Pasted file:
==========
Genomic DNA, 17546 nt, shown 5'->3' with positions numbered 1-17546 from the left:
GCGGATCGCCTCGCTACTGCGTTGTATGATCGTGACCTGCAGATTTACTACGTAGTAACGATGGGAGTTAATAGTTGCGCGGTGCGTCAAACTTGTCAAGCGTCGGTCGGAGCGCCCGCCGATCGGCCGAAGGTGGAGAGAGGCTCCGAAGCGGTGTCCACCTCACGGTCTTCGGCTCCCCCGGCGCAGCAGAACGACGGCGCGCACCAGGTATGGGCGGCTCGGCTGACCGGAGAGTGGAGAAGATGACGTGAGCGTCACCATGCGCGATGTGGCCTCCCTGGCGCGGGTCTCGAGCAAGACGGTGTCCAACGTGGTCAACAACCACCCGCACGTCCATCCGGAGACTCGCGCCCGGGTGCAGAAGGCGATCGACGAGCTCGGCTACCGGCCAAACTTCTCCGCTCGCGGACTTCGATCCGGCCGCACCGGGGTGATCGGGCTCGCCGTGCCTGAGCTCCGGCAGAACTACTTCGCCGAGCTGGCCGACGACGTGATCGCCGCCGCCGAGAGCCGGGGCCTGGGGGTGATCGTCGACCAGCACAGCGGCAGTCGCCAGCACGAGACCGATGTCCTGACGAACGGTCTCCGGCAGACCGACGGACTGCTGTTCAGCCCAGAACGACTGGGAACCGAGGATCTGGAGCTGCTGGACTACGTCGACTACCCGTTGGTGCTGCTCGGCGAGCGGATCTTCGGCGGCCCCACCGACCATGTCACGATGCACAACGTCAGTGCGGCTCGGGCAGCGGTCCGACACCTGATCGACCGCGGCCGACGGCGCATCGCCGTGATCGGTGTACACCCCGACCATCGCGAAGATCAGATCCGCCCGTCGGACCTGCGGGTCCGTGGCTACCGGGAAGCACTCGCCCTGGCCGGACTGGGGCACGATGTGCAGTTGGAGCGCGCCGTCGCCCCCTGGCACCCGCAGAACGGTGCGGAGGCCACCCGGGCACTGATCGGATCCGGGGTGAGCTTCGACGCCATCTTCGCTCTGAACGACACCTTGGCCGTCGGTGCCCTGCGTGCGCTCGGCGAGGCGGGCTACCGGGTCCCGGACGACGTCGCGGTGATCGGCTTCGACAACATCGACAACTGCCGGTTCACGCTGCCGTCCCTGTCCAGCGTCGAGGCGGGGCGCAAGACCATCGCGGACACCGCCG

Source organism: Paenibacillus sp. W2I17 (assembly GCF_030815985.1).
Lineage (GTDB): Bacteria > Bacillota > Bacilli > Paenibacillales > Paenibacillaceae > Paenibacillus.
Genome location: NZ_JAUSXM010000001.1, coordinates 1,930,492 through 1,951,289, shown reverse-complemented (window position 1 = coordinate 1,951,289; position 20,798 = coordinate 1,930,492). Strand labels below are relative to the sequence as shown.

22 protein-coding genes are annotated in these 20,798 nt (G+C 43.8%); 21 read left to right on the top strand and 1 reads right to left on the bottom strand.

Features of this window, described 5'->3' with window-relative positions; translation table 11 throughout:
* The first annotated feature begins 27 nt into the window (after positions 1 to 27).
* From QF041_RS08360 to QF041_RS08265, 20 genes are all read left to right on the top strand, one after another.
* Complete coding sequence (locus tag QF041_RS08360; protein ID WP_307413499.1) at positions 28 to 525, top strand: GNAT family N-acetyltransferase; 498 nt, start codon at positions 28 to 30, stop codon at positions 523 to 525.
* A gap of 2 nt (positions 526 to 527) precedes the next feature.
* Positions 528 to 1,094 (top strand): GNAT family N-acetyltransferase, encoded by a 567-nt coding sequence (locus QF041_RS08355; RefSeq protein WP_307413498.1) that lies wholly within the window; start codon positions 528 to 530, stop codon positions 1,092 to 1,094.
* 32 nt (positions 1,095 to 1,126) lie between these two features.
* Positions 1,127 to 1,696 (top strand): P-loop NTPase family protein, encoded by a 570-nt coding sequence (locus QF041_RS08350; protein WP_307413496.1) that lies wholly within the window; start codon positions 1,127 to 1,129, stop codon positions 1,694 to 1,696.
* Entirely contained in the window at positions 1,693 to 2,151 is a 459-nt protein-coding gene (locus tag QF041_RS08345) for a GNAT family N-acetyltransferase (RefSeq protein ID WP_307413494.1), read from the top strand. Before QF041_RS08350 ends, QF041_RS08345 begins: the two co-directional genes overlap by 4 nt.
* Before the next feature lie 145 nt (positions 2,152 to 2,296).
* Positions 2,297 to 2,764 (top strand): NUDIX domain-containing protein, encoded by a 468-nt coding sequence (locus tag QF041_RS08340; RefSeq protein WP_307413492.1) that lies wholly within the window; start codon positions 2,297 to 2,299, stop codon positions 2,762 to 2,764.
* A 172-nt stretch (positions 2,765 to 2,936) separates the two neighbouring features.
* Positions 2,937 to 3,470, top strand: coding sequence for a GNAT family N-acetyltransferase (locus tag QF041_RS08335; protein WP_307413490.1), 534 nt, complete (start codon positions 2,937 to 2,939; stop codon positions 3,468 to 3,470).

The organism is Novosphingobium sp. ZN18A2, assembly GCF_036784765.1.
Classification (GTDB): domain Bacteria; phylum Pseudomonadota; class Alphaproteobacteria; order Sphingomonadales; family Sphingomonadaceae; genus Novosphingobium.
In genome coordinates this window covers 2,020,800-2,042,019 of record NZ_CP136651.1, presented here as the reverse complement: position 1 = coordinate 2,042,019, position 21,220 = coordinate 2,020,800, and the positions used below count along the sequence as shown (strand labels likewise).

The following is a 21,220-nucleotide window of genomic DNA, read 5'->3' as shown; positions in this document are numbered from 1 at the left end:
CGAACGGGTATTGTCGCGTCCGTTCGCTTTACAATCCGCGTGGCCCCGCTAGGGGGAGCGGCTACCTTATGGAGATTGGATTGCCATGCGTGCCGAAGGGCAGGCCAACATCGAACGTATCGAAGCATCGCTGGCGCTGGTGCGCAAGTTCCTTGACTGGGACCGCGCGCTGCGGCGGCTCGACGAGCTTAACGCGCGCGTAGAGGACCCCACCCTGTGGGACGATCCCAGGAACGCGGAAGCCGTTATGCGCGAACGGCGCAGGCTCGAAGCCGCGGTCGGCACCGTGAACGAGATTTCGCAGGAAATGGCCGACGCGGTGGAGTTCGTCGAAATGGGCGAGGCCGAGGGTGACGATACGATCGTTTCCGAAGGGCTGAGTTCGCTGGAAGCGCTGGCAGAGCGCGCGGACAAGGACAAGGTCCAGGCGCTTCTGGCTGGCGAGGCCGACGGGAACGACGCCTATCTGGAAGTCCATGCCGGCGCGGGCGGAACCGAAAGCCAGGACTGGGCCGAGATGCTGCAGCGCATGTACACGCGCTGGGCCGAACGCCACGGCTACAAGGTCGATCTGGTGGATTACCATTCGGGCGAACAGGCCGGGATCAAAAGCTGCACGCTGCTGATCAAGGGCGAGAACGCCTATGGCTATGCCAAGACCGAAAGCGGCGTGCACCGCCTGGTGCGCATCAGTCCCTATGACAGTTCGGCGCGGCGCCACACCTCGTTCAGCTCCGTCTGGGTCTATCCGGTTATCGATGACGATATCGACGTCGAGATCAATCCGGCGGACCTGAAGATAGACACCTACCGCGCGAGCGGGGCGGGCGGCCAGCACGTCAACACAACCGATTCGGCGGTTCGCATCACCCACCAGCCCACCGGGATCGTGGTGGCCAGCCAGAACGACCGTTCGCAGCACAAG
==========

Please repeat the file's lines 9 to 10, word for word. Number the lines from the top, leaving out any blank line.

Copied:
* From QF041_RS08360 to QF041_RS08265, 20 genes are all read left to right on the top strand, one after another.
* Complete coding sequence (locus tag QF041_RS08360; protein ID WP_307413499.1) at positions 28 to 525, top strand: GNAT family N-acetyltransferase; 498 nt, start codon at positions 28 to 30, stop codon at positions 523 to 525.